The absorption current that occurs during charging results from the redistribution of ions within the porous electrode material. Ions that are initially absorbed on the surface tend to diffuse into the electrode structure over time, consuming a proportion of the current flowing into the device. For this reason, a high initial current is needed to continue charging the supercapacitor. It can take many hours for the absorption current to decay to a stable value of leakage current typically in the order of a few microamps (µA).

Parametric changes can occur as the result of environmental conditions such as high ambient temperature or humidity, as well as aging. Devices with aqueous electrolyte are inherently better able to withstand high temperatures and humidity without drying or absorbing moisture, compared to alternatives with organic electrolyte and hence typically exhibit greater stability. Figure 3 compares the shift in equivalent series resistance (ESR) for aqueous and organic types when exposed to increasing temperature, showing how the aqueous type has significantly greater temperature stability.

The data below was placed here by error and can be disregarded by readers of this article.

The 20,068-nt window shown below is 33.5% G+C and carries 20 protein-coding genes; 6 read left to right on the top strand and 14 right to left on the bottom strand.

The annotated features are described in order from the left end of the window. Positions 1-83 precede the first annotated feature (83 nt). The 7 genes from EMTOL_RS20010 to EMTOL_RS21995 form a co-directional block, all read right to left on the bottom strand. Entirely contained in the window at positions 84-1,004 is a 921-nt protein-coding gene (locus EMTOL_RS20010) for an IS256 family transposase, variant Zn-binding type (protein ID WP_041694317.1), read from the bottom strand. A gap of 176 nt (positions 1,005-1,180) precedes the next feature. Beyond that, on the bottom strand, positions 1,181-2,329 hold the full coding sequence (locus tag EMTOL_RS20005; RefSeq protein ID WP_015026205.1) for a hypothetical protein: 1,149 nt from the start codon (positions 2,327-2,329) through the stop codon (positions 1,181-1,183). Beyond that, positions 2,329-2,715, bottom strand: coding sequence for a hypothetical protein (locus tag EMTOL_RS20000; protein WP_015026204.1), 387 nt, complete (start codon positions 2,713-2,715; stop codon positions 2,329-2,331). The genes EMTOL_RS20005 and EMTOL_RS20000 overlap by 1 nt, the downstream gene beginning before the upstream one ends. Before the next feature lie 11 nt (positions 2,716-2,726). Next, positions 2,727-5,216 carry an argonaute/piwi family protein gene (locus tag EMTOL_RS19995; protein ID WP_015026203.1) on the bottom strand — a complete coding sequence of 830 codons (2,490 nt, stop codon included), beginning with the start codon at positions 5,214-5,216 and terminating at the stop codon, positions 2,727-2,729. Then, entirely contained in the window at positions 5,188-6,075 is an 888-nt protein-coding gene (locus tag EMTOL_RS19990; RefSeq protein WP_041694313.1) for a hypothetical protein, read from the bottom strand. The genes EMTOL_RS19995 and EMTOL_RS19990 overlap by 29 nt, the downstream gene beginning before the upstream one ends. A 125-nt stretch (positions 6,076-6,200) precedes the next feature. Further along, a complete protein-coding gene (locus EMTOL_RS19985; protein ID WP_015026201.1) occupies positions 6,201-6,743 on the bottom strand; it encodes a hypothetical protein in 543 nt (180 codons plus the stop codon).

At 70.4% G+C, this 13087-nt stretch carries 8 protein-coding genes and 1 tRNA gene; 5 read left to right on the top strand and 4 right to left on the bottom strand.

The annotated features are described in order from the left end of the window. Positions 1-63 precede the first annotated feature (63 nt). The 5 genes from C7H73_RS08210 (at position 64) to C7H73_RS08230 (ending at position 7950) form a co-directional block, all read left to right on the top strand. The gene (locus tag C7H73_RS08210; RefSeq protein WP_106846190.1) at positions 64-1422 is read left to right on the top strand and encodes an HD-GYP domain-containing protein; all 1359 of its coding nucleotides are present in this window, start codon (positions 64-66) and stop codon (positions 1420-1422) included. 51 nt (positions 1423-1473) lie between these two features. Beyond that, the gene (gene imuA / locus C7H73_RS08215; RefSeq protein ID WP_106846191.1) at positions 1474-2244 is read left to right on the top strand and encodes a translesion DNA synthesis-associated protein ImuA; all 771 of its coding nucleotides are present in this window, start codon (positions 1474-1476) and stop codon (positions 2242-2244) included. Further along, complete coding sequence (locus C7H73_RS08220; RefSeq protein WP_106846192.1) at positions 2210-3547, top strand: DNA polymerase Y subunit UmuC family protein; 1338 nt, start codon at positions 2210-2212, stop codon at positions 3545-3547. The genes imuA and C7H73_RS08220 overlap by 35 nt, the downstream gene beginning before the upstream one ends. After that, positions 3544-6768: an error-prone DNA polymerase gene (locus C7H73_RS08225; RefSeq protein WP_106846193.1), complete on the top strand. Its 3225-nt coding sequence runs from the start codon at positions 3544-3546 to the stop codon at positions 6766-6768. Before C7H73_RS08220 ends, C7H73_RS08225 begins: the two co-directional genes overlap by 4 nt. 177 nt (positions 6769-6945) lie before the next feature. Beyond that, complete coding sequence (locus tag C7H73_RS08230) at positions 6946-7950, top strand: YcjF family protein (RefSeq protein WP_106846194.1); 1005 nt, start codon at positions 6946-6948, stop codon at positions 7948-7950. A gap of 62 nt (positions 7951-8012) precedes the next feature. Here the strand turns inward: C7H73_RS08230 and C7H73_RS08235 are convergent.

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Figure 3. Comparison of ESR stability with increasing temperature.


Supercapacitors offer a high-performing alternative to batteries in a wide variety of backup-power applications, delivering far greater cycle life and avoiding any need for designers to worry about battery replacement or recharging.

Improvements in electrode materials and electrolyte formulations enable these powerful devices to store more energy and stack more easily to provide the required output voltage. The latest supercapacitors featuring aqueous electrolyte are ready to come to the rescue in RTC hold-up and NVM backup applications throughout energy, security, automotive, and medical market segments.